Give us the bodiesGuest author | February 23, 2013
Habeas Corpus – late Middle English: Latin, literally ‘you shall have the body (in court)’ (oxforddictionaries.com)
A heart-string-tugging humanitarian piece was published in the Toronto Star last weekend. It concerns the plight of some 250 million climate change refugees expected worldwide by 2050 and was entitled Climate change forcing thousands in Bangladesh into slums of Dhaka.
Rising sea levels could flood 17 per cent of Bangladesh and create between 20 million and 30 million refugees, experts say. The Star’s environment reporter Raveena Aulakh recently travelled to the country to look at how climate change is affecting one of the world’s most densely populated countries and its people.
The article was rich in anecdotes of the poor and miserable lifestyles of families living in the slums of a city which has tripled its population in less than 25 years, from 6 million to 17 million.
“I don’t want to live like this … who wants to?” says Masud, a pretty woman with big eyes and a sad smile. But after her husband’s family farm and home in Barisal, in southern Bangladesh, were inhaled [sic] by a powerful cyclone in 2008, they had no choice.
She is a climate change refugee.
Climate change is expected to trigger a migration like no other.
While not wanting to be at all unkind about this pretty, sad woman’s situation, I still think she might better be termed a Weather Refugee, not a Climate Change Refugee. A cyclone is a weather event — a particularly big event, especially when it “inhales” farms and homes. But the author of the article conflates weather with climate:
Siqdar, 25, left his village of Chandpura, near the coast, after Cyclone Aila in 2009 flattened everything — his village, his house and the brick kiln where he worked.
Sad as it is that this bloke had everything flattened and decided to leave rather than build something stronger, one weather event does not indicate a trend. This is the problem with Aulakh’s article: it states that climate change is doing it all. But when one examines the data one finds no evidence of increased storms or alarming rates of sea level rise.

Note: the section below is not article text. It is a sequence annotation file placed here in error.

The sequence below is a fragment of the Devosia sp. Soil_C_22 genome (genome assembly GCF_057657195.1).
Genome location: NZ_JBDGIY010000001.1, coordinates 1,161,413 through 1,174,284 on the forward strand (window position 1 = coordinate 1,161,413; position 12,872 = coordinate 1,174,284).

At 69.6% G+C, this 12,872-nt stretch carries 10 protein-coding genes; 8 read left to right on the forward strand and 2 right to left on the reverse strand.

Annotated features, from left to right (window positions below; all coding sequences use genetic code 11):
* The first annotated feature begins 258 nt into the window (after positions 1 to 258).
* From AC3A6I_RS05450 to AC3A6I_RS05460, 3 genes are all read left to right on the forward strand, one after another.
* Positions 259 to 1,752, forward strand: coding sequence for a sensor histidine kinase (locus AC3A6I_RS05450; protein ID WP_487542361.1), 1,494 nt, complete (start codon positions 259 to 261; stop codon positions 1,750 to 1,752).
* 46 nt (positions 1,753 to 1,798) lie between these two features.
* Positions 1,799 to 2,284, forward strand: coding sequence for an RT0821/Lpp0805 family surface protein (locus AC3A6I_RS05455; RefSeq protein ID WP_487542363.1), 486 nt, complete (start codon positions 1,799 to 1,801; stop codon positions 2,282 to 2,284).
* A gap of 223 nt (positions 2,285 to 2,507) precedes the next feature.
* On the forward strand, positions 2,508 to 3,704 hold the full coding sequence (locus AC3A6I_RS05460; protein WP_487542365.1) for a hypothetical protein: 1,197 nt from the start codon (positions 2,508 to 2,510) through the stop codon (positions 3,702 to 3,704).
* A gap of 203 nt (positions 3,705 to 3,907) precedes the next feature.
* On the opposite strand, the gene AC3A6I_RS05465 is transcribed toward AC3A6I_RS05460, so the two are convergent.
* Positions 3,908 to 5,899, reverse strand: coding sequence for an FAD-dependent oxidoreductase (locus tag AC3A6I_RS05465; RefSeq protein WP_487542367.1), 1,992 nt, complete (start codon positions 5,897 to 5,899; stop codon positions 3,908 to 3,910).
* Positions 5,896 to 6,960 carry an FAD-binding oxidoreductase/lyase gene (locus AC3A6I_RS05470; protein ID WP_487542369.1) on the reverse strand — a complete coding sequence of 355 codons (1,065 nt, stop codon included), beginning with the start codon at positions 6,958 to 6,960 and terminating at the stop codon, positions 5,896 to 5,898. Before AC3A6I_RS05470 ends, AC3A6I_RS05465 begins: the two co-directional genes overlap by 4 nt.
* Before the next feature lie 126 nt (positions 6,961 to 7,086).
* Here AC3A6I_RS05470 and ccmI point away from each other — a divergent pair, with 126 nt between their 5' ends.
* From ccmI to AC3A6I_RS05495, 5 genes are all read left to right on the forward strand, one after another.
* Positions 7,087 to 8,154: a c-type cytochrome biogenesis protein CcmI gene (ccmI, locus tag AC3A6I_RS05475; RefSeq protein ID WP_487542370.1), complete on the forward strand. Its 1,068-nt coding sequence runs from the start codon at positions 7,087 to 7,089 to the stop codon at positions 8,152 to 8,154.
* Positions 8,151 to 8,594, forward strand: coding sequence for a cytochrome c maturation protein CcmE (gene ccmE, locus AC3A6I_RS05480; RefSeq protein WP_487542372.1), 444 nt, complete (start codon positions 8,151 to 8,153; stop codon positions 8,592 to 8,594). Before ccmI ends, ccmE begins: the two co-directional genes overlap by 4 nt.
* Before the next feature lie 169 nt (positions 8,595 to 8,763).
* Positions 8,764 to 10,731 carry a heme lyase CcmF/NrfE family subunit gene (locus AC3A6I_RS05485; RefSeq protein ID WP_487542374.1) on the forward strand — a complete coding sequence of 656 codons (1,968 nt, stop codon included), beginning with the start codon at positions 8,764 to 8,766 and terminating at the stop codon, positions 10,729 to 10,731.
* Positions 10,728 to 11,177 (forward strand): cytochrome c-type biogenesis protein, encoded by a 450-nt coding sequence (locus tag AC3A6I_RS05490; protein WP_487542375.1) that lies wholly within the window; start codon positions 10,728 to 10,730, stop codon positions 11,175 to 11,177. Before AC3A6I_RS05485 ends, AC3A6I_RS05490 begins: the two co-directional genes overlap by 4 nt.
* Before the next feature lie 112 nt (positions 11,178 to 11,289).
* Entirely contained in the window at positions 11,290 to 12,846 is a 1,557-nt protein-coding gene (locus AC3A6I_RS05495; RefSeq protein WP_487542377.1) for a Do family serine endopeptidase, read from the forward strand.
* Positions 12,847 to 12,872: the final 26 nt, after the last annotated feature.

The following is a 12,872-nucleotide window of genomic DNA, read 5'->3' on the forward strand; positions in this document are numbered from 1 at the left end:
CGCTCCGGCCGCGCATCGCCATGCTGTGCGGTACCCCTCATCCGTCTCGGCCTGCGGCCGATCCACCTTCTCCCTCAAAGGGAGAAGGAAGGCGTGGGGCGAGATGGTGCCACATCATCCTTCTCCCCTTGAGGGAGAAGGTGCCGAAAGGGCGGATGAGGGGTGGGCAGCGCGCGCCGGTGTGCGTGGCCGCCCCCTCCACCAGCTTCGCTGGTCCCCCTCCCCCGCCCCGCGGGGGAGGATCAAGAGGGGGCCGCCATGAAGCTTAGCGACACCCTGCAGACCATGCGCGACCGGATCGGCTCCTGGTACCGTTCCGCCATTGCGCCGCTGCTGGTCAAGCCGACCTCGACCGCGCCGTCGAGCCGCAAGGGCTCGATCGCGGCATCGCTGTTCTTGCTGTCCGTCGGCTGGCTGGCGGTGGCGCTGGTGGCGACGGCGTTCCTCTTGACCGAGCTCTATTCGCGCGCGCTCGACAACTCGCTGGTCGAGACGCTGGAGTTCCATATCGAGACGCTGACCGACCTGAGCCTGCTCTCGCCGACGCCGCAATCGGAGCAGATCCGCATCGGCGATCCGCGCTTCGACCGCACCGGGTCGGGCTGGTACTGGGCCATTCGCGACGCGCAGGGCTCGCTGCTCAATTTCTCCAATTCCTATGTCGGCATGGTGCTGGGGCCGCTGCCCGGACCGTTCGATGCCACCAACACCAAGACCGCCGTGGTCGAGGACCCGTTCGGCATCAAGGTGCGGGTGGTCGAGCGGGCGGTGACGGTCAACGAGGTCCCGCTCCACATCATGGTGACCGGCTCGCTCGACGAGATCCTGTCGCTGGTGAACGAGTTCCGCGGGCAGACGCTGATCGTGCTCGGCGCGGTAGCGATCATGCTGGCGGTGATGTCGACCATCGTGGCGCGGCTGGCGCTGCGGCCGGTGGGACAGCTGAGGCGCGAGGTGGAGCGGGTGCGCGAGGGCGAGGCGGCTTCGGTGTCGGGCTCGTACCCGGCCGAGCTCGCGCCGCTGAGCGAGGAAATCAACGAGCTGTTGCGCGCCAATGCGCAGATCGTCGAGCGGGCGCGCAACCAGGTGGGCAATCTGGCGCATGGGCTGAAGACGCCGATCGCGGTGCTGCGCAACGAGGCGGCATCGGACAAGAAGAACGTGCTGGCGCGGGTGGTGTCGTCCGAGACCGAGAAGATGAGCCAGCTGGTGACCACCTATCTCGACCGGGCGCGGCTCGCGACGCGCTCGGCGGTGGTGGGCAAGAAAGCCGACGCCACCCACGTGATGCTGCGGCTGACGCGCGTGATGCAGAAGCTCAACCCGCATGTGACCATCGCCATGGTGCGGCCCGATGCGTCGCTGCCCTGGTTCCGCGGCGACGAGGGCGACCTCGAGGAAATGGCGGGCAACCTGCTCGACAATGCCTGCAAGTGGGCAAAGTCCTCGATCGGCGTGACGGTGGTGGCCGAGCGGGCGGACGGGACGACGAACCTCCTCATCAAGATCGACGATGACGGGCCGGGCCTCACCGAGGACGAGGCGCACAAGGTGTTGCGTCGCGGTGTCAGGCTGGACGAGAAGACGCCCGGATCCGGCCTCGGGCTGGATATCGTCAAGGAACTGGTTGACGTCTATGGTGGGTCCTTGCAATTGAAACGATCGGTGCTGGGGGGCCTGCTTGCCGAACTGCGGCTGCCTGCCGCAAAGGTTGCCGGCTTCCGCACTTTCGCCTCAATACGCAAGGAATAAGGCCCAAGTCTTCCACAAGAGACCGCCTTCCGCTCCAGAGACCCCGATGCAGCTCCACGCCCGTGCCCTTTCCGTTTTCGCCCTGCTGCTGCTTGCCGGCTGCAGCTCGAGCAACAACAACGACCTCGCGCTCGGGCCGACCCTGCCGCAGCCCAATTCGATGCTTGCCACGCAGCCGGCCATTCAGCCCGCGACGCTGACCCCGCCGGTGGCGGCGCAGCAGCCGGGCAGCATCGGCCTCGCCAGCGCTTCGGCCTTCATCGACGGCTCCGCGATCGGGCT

So, what is the Indian government doing about this crisis? It has had scientists out measuring stuff, running computer model simulations and reporting on the future. Here are some of their findings:
“Mean Sea Level rise: The average sea level rise has been 1.3 mm per year along the Indian coast(INCCA, 2010), however, tide gauge observations at the diamond harbour port indicate a sea level rise of 5.7 mm, which can be attributed to subsidence in the region at the rate of 4mm per year.” http://moef.nic.in/downloads/public-information/West-Bengal-SAPCC.pdf (p20).
“There is no significant trend in frequency of different categories of disturbances crossing Bangladesh coast. Considering individual states in east coast of India, there is significant increasing trend in the frequency of severe cyclones land-falling over Andhra Pradesh. There is decreasing trend in the annual frequency of cyclonic storms crossing Orissa and West Bengal mainly due to decrease in frequency of cyclones during monsoon season.” http://www.wmo.int/pages/prog/arep/wwrp/new/documents/FINAL_WWRP_2_TD_No_1541_web_2011.pdf (p12).
The scientific literature on the effect of global warming on the Bay of Bengal is not vast. Most seem to rely on models with various extremes as inputs. For example, an assumed sea level rise of 1m, plus an increased sea surface temperature of 4°C, spring tides coinciding with category 5 cyclones, with associated 6-metre storm surges, result in inundation of 15.5% of the total area (A. Ali, 1996).
But these assumptions are absolutely the worst case projections by the IPCC AR4. When you look at the IPCC’s global analysis of short-term (10 years) sea level trends, it looks like this:
As you see, slightly rising sea levels and declining temperatures around Bangladesh (top eastern coast of India). No big alarm there, certainly nothing like 1000mm and 4°C over the next 100 years.
So, back to Habeas Corpus. Where are the bodies? Where are the climate change refugees? Well, it all depends on how one defines a climate change refugee. A career environmentalist like Aulakh would define it as anyone who has moved because they didn’t like the weather. Me, I would want to see evidence that the weather is on a climatically worsening trend making a particular region uninhabitable. For example, if Kiribati actually disappeared under a few metres of the Pacific.
Of weather refugees there may be many, but of climate refugees – habeas corpus, please.